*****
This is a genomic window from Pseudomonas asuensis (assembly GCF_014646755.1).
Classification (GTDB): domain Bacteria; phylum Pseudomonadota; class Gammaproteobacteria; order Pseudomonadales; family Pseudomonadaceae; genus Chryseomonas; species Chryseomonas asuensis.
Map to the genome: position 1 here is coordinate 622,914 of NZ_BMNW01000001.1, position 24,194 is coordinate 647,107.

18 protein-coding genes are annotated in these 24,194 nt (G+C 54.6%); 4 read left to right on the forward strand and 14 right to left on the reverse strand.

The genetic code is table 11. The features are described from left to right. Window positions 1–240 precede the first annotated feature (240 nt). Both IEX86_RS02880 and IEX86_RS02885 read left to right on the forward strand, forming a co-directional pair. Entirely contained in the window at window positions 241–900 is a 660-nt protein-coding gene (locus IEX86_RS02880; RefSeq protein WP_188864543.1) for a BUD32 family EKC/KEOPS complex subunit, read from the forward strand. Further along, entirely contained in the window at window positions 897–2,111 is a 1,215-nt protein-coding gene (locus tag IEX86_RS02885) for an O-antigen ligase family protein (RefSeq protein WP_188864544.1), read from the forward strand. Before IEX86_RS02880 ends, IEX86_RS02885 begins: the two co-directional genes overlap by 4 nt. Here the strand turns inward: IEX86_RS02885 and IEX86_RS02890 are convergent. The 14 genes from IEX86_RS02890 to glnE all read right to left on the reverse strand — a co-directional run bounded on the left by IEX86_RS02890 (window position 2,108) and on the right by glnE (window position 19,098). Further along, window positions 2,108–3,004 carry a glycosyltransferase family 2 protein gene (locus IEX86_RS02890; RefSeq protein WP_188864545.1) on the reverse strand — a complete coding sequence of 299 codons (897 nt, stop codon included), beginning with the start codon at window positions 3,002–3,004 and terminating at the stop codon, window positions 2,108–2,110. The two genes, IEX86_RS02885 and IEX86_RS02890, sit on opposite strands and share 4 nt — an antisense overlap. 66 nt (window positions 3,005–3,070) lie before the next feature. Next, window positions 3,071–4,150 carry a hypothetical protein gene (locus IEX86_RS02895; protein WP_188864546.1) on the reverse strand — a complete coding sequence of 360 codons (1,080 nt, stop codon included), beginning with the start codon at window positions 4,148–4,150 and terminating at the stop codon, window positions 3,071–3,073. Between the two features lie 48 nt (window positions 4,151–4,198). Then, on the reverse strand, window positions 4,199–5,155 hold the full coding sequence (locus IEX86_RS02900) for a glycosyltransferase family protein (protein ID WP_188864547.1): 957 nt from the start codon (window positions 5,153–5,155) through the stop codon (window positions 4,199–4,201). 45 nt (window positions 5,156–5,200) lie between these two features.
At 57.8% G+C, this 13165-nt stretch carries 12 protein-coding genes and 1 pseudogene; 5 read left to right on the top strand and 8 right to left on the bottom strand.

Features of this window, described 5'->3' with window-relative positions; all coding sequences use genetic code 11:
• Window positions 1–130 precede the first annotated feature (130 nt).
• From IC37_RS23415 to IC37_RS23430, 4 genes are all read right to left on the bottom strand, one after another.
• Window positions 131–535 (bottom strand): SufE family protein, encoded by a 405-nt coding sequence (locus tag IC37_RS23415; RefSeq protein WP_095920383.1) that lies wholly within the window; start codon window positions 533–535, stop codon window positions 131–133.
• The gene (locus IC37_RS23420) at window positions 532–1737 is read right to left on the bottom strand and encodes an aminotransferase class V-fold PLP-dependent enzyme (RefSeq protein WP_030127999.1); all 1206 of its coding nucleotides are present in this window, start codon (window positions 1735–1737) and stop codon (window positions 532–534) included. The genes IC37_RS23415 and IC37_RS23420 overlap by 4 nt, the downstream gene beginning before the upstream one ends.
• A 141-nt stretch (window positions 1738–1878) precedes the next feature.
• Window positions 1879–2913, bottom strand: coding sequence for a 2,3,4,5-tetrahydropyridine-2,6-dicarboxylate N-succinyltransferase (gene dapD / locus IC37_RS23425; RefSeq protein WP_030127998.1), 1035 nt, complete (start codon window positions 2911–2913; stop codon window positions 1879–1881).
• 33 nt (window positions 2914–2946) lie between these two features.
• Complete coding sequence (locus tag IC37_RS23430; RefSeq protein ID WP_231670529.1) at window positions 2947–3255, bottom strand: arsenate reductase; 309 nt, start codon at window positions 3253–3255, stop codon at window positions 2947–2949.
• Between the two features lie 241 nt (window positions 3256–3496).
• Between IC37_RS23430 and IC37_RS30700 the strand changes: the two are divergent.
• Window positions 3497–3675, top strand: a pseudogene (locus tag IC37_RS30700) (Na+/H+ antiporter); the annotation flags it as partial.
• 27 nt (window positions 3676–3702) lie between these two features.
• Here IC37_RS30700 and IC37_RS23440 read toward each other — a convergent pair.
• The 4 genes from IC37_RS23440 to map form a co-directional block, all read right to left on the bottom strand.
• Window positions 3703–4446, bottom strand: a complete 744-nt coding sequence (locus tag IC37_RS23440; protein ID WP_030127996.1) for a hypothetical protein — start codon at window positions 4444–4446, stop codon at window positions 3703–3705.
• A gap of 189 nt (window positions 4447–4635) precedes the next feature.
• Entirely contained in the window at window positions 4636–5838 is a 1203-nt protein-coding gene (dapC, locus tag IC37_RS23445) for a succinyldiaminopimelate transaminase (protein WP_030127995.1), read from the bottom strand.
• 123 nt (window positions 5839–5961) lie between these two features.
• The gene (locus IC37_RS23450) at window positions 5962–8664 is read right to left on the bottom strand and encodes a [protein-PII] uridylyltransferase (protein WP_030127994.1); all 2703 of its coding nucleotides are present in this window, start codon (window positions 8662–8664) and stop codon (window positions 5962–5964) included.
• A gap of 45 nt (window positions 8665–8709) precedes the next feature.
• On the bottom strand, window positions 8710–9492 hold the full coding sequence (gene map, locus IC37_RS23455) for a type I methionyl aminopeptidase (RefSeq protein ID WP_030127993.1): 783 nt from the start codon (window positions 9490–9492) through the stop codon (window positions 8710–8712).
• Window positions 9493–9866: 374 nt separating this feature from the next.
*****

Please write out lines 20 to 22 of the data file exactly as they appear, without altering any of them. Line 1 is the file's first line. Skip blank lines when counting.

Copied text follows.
• Here IC37_RS30700 and IC37_RS23440 read toward each other — a convergent pair.
• The 4 genes from IC37_RS23440 to map form a co-directional block, all read right to left on the bottom strand.
• Window positions 3703–4446, bottom strand: a complete 744-nt coding sequence (locus tag IC37_RS23440; protein ID WP_030127996.1) for a hypothetical protein — start codon at window positions 4444–4446, stop codon at window positions 3703–3705.